Ode to Dad, Old-Time Skills for a New Workplace

I recently read an article in HR Magazine, published by the Society for Human Resource Management, entitled “The Great Talent Mismatch,” which explains that we’re in a global talent shortage and that this talent scarcity will shape hiring practices for decades to come.

Ode to Dad, Old-Time Skills for a New Workplace | Bibliomotion, Inc.

article-page-main-ehow-images-a05-ok-cq-set-wood-fence-posts-800x800I recently read an article in HR Magazine, published by the Society for Human Resource Management, entitled “The Great Talent Mismatch,” which explains that we’re in a global talent shortage and that this talent scarcity will shape hiring practices for decades to come. No longer are we in an era of talent management but rather of “talent creation,” which got me wondering about some of the particular traits employers would need to scout out going forward. Certainly, subject area expertise is important, technology skills will matter, but other personal traits must play a role in raw talent. This, in turn, got me thinking about my dad (it is, after all, Father’s Day). With more than 20 years under my belt in the workforce (and well past my 10,000 hour mark), I can look back and attribute several important traits to things my dad taught me:

  • A Strong Work Ethic: The adage “do as I do, not as I say”—in other words, kids are going to model what you do regardless of what you say—surely applies to work ethic. My father was a physician in private practice for more than 35 years. He worked long hours and we were one of the few families who ate a late dinner in the mill towns and steel valleys around Pittsburgh, PA. He often took on-call duty, frequently on holidays, and if memory serves me he missed just one day of work, ever (I know this can’t be accurate but the fact that it’s my belief is the instructive point). I knew he had paid his dues through med school, internships, and residency and certainly expected success and financial security but only after all of these steps were complete. I am certain I internalized much of my work ethic from him (equally my mother) and have operated much the same way in my professional life. When I hire new employees, I listen for these types of influences because my belief is that once you’ve snagged someone who is driven to work hard and accepts that his or her goals might take some time to achieve, there is tremendous room for career development. I also believe not all of this work should be intellectual, that a little manual labor goes a long way, which leads to…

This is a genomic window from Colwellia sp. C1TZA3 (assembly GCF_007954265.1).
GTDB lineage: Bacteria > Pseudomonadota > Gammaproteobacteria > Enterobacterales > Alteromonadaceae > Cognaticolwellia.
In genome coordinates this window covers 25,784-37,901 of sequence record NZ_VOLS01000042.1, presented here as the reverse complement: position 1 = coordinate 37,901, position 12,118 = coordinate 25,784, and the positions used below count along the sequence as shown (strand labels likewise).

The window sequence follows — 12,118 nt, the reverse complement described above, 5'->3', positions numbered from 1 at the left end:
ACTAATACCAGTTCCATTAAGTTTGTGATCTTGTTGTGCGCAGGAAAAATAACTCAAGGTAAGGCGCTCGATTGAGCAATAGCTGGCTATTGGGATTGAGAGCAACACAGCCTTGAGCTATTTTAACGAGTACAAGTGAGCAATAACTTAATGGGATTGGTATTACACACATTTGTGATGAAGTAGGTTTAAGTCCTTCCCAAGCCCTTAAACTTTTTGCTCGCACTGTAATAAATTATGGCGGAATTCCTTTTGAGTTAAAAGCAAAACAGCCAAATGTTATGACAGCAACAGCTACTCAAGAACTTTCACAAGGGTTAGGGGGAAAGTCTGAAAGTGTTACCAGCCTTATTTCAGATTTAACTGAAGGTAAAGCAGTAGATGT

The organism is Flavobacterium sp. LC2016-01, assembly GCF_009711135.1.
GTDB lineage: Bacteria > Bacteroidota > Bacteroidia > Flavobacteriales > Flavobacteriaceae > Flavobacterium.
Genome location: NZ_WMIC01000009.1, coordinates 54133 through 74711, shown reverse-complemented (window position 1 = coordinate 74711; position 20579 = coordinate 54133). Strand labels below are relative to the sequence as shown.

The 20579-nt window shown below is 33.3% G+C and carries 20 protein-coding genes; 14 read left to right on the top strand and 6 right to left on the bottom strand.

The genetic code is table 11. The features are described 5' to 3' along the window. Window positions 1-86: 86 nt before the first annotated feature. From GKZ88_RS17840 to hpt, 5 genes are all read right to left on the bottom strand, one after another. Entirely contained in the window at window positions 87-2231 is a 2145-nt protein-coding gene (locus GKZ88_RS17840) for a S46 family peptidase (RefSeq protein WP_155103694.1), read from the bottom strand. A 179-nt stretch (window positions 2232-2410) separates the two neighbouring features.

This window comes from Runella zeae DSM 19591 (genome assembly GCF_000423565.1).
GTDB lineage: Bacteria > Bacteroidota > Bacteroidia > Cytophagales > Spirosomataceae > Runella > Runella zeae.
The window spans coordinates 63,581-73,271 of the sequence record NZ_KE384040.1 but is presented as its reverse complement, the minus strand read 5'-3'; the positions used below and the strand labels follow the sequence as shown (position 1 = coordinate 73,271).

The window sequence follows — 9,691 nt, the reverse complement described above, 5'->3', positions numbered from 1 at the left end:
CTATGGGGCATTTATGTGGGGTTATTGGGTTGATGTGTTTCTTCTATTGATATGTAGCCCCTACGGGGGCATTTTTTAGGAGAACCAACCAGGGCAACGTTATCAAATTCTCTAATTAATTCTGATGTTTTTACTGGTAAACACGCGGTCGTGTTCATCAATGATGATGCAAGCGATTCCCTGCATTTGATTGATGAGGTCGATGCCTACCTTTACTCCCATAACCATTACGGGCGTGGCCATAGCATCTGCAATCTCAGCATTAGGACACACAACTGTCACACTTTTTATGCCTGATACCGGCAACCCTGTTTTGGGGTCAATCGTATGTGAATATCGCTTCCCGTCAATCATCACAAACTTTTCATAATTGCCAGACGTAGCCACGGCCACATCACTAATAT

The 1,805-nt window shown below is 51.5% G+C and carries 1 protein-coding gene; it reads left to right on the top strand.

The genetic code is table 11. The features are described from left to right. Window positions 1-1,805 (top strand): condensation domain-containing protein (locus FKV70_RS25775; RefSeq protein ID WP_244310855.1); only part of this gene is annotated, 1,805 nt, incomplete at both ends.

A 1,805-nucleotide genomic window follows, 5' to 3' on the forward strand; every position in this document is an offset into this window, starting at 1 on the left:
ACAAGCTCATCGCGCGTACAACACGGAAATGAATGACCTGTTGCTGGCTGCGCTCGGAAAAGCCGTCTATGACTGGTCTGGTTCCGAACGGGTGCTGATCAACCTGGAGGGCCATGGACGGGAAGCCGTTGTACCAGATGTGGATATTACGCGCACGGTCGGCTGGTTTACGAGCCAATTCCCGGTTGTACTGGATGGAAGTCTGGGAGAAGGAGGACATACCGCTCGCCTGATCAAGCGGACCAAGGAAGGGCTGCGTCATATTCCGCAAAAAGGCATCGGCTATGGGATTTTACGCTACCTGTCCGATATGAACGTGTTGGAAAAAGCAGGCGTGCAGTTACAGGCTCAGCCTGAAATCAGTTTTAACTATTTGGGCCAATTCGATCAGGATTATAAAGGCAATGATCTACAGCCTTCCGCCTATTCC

• Never Miss a Teaching Moment: My father rarely passed up the opportunity to be instructive, and one major teaching moment from my childhood involved building fences around two 5-acre fields to hold the horses (as if caring for the horses alone was not work enough). My four siblings and I were each assigned a tool and stood in a line until our task/tool was called. Much like a surgeon, my father would bark out “post hole digger” (no auger, we were hard core), “tamp,” “spud pole,” while we stood, bored, shifting our weight from side to side. And when fully exasperated, he might interject, “Anticipate, you need to think ahead!” It wasn’t until much later that I realized how much easier it would have been for my dad to do much of this alone—much quicker and likely of higher quality as well. It’s a lesson I draw upon often as a mother of three with a business to run, when I’m tempted to just do it and leave them out of it. To this day, my siblings and I can share a laugh over the mantra “tamp, spud pole, anticipate!” knowing full well it was formative, helping us be teachers and learners.
  • Curiosity and Inquiry: Family dinner was mandatory in my household growing up and the place where big questions or riddles were thrown out to the group. One such question posed was “Why is the sky blue?” after which my dad launched into the explanation of the color blue having a shorter wavelength, and so on. (He was taking a continuing education astronomy course at the time, also a signal to us that curiosity could be maintained through adulthood). If the answer could not be found, someone was assigned to consult the encyclopedia and to read aloud—there, on the spot.

These experiences may not be terribly unique but I have some sense that they shaped my future professional life as much as my degree programs have. The ability to consistently work hard, to teach and be taught, to be inquisitive and curious—for a lifetime—are apparently skills in short supply. I have to think the talent creation process can happen—and the talent crisis may not be quite so dramatic—if we just go back to some of these old-time basics.